The Labor Department said the number of U.S. job openings fell to 6.89 million in November, its lowest level since early summer of 2018, but still higher than the 6 million people classified by the government as unemployed.
Job openings were a record 7.29 million in August. They were 7.13 million in October.
The report from the Bureau of Labor Statistics said job openings increased in transportation and warehousing ahead of the holiday shopping season.
Construction jobs fell by 45,000. The quit rate fell to 2.5% among private-sector employees for the second month in a row, a possible sign that tightening in the labor market is over.
Businesses say a lack of qualified applicants is the main reason they don’t hire.
The gap between job openings and unemployed workers was widest in the Midwest and in the South. It was smaller in the West and Northeast. The number of government job openings remained largely unchanged. The report predates the partial shutdown of the federal government.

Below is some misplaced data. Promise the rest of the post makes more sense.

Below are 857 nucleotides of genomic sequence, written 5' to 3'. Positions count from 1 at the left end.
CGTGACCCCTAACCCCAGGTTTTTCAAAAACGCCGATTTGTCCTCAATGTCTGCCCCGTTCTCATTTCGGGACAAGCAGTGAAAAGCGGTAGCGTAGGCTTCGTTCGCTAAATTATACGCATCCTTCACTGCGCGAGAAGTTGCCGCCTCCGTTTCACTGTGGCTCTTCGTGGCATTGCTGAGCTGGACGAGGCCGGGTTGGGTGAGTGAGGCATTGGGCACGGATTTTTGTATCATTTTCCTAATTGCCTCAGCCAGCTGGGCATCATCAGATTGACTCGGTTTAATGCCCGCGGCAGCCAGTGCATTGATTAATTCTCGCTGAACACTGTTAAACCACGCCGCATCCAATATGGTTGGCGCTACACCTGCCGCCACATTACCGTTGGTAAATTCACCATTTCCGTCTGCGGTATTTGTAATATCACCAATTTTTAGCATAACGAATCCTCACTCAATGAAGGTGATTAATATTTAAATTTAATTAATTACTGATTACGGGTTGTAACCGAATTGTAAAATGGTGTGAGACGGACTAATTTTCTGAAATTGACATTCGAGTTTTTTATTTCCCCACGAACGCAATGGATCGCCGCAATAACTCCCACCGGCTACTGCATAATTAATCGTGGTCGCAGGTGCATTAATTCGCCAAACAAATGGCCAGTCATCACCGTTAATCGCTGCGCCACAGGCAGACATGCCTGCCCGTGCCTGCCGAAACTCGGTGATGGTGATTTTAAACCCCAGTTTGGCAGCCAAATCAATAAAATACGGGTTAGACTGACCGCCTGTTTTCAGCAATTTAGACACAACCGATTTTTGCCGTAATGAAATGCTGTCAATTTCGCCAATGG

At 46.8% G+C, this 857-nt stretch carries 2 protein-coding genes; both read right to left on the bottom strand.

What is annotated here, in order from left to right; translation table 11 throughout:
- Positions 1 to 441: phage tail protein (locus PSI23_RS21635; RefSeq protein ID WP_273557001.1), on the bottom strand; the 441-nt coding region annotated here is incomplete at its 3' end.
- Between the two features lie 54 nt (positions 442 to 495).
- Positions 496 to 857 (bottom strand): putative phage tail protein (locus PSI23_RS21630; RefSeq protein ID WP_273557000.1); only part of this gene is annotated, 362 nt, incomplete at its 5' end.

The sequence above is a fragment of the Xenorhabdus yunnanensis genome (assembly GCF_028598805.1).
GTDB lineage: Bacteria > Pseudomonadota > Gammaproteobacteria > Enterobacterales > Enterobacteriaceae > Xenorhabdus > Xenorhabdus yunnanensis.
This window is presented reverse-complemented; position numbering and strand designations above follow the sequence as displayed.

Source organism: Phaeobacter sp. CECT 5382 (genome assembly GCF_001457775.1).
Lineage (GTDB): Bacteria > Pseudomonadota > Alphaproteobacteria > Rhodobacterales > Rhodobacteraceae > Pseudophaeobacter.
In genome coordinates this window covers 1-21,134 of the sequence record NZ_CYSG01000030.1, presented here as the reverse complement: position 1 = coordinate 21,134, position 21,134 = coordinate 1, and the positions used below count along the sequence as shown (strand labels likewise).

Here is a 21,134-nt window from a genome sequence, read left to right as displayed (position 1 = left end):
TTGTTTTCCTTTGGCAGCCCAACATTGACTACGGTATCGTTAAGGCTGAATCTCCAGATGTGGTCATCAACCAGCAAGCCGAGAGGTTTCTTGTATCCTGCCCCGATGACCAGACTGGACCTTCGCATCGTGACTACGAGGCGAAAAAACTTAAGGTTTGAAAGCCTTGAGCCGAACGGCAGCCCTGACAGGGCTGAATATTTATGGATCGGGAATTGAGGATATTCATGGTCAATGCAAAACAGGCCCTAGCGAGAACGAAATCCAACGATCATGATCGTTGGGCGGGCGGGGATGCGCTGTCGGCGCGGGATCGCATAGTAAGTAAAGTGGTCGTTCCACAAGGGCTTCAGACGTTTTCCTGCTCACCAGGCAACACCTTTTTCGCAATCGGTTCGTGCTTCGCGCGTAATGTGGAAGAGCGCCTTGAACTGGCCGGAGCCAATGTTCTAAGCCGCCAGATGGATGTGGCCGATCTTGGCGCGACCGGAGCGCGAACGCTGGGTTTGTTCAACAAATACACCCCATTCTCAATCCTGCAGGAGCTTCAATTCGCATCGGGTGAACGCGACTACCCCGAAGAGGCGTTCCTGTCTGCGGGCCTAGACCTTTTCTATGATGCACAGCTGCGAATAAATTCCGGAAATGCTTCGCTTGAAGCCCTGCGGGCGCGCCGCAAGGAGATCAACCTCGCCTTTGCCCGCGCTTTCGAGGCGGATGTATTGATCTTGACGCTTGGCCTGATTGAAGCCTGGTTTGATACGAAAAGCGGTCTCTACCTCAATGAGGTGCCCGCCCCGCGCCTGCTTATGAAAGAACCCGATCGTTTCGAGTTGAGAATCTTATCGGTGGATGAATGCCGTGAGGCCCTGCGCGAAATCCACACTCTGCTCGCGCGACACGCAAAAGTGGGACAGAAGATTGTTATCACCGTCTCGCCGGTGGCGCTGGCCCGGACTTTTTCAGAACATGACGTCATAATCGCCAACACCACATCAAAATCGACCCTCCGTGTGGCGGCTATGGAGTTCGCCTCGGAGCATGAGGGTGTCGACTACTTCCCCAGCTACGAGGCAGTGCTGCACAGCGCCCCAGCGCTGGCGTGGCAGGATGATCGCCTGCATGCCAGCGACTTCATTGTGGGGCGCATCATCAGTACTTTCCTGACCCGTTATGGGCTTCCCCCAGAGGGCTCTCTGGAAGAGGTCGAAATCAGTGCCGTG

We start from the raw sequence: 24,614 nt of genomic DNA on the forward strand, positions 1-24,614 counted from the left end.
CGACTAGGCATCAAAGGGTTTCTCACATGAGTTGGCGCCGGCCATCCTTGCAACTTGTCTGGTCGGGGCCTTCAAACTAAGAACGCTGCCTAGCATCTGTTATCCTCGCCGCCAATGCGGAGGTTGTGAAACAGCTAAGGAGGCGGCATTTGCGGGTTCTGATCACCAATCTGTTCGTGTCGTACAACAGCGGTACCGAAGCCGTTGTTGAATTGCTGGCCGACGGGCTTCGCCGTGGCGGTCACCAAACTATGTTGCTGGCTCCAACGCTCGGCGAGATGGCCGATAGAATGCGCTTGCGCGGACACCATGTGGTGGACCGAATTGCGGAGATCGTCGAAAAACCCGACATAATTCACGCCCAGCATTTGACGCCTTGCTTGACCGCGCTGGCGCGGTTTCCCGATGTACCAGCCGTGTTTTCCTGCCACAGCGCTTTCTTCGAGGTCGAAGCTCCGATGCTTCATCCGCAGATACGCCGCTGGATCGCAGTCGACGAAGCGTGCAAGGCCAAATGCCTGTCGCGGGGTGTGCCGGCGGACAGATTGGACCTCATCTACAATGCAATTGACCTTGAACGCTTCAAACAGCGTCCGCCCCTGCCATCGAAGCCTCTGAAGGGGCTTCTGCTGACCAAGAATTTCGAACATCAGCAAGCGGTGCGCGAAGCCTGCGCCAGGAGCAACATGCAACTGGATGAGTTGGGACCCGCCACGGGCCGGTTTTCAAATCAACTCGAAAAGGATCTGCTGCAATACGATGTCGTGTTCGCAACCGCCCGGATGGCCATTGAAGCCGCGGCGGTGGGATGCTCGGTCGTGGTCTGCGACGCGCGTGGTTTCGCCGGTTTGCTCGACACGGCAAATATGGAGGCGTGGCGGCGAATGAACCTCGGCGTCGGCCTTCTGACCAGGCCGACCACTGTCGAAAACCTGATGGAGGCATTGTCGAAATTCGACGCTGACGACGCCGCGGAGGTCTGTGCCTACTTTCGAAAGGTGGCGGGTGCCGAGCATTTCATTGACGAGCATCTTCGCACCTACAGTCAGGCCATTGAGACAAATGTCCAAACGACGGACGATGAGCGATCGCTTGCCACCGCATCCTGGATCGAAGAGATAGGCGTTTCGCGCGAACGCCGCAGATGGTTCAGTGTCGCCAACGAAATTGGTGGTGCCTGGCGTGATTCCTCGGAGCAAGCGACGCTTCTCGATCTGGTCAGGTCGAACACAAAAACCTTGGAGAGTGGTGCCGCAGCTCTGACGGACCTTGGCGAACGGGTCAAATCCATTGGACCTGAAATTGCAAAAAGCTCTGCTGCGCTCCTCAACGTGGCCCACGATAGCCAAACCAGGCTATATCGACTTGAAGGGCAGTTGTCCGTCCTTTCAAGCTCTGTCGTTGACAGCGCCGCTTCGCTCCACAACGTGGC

“In a labor market this tight, I’d expect quitting and job-to-job moves to be steady or picking up, definitely not declining,” said Nick Bunker, an economist at Indeed Hiring Lab.
“I would not ring alarm bells over this—this is less a sign of this tight labor market ending and more of a question about what it will look like moving forward,” said Bunker.
Last week, a report showed job growth surged to 312,000 in December.
The jobs figures could keep pressure on the Federal Reserve to raise interest rates despite a global economic slowdown, though economists say the best evidence for labor shortages would be a jump in wages.
“If this goes on for another couple of years, then yes of course we’ll be running into labor shortages,” said Ryan Sweet, an economist at Moody’s Analytics.
Average hourly wages grew 3.2% last month, which is considered mild by historical standards.